At High School in Italy I was trained in teaching, back then I dealt with disable children, and there was one boy in particular, that was born blind. During our sessions, I familiarized with his ability of perceiving the light, understanding that a blind person, sometimes can still “see” to some extents. I have never known on the contrary, that a deaf person could actually discriminate between different sounds, and/or visualize them. In my practice as Art Director, Photographer and Editor, I have always been fascinated by Kandinsky’s phono-cromatic theories and Klee‘s writings, and during my Masters course in Applied Imagination at Central St. Martin’s, I design an artifact that merged art therapy, digital art and new technologies. A couple of years ago, while researching on a personal project for the development of a mobile application, I made contacts with the Italian artist and musician, Marco De Biase (http://www.marcodebiasi.info/en/bio-2/), who was affected by dystonia, but had managed to successfully recover after completing a motor rehabilitation program at the “Institute of Physiology and Medicine of Art” in Barcelona. During his rehabilitation Marco investigated the strict relationship between color, movement and ultimately the sound. In 2012 he created a phono-chromatic system, that is currently used by the “National Deaf Institute” in therapy.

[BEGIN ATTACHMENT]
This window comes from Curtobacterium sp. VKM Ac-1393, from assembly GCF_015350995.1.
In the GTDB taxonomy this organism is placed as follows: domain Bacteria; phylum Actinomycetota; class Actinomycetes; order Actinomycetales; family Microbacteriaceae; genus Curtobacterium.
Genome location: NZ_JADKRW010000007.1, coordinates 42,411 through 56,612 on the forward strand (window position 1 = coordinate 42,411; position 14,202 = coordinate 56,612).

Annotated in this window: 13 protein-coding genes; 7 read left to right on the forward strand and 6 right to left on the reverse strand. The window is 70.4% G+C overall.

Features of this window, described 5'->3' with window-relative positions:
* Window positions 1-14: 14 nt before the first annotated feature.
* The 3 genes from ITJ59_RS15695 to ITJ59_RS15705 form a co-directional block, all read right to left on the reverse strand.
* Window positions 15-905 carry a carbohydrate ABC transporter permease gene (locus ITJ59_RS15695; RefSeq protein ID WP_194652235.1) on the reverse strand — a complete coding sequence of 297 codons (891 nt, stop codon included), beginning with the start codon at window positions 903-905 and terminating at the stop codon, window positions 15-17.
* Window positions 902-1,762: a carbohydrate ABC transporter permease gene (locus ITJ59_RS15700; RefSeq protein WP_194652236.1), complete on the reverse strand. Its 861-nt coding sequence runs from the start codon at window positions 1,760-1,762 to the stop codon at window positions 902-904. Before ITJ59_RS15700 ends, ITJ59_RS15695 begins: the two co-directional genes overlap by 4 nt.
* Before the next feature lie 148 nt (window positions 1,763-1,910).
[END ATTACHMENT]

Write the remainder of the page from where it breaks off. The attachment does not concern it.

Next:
Sun Kim’s installation and words have therefore showed me, that the relationship between sounds and colours work both ways, and although this might seem obvious, conceptually speaking, I had no validate proof up to now. This discovery has a phenomenal potential in my view, if applied both to my artistic practice of photographer/art director, and in my present role of teacher.
This last one in particular, must imply the analysis of the group of students, while considering their abilities/disabilities. Providing equal opportunities for all participants of accessing the educational environment, that has to be equipped under consideration of those people with special needs, so to contribute to the creation of the group’s welfare.